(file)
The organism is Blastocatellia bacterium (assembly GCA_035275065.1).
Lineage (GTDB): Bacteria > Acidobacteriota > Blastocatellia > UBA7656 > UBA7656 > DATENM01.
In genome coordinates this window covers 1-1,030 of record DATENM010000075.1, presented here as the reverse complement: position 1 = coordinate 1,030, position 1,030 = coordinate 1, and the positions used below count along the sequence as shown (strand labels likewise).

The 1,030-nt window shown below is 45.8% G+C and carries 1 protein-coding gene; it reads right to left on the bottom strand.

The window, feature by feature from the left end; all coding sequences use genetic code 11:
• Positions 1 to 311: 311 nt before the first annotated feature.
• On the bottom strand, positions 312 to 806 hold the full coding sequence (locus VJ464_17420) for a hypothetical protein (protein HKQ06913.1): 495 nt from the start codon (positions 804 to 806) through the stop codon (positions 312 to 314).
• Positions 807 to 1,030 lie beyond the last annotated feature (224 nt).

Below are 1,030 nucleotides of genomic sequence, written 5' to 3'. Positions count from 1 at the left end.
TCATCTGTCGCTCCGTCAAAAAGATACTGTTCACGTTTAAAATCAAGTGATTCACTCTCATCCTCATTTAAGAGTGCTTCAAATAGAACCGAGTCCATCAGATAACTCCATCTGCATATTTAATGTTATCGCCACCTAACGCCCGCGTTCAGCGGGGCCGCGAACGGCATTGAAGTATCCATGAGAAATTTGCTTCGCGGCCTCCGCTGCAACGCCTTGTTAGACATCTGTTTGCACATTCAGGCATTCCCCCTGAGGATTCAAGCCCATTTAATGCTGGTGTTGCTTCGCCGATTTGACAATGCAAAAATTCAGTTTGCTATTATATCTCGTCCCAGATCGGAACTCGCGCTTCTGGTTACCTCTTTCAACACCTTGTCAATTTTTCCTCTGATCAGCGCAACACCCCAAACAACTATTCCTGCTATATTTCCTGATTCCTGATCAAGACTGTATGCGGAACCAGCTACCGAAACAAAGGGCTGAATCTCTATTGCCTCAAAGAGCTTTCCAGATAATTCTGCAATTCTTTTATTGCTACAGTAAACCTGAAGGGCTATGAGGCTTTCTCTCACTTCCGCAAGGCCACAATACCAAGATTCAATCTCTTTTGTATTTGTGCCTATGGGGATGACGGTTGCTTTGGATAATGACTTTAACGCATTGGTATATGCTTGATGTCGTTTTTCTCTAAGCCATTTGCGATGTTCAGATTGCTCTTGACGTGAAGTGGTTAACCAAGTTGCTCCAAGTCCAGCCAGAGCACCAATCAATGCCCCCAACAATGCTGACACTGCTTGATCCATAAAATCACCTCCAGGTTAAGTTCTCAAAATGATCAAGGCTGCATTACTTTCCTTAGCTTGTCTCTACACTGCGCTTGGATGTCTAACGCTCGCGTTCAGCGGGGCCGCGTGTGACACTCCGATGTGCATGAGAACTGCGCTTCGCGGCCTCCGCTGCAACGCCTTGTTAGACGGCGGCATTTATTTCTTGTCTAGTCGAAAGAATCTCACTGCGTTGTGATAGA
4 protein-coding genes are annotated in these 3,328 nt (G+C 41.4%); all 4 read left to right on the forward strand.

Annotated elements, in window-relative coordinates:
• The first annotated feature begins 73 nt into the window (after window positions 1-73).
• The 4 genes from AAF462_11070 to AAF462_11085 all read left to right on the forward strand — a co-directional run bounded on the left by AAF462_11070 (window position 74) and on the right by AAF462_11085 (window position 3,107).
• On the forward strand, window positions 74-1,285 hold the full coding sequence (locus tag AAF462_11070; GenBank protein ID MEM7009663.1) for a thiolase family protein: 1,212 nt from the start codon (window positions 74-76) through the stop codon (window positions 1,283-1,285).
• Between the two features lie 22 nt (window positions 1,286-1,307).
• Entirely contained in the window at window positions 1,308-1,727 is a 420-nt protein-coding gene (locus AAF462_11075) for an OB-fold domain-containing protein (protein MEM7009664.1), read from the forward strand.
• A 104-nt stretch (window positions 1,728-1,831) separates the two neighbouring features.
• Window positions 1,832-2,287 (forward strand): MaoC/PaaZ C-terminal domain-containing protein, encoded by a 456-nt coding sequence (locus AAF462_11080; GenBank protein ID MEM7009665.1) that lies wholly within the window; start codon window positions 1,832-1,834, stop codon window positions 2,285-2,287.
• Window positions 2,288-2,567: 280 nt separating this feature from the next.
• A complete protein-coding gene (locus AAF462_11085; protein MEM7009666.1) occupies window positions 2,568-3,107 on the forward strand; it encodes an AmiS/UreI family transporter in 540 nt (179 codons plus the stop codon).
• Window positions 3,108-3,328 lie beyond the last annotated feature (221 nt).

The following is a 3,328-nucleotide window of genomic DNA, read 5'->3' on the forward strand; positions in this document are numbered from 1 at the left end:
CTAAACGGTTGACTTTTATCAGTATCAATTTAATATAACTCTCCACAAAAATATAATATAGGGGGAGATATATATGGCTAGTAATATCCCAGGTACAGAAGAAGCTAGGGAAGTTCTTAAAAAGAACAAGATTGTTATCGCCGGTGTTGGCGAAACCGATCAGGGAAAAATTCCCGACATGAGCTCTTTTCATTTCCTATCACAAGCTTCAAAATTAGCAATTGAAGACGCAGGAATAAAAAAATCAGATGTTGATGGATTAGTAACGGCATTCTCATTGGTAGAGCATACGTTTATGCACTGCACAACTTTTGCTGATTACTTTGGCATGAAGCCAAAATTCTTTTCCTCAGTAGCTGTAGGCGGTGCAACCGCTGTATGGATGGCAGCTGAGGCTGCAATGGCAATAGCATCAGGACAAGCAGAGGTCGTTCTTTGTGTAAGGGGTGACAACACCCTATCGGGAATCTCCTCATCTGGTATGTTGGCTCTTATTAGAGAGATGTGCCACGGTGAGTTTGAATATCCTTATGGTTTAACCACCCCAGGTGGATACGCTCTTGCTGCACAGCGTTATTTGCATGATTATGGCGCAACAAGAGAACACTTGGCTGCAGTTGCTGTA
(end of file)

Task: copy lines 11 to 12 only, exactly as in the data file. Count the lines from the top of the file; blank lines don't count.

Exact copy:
4 protein-coding genes are annotated in these 3,328 nt (G+C 41.4%); all 4 read left to right on the forward strand.

Annotated elements, in window-relative coordinates: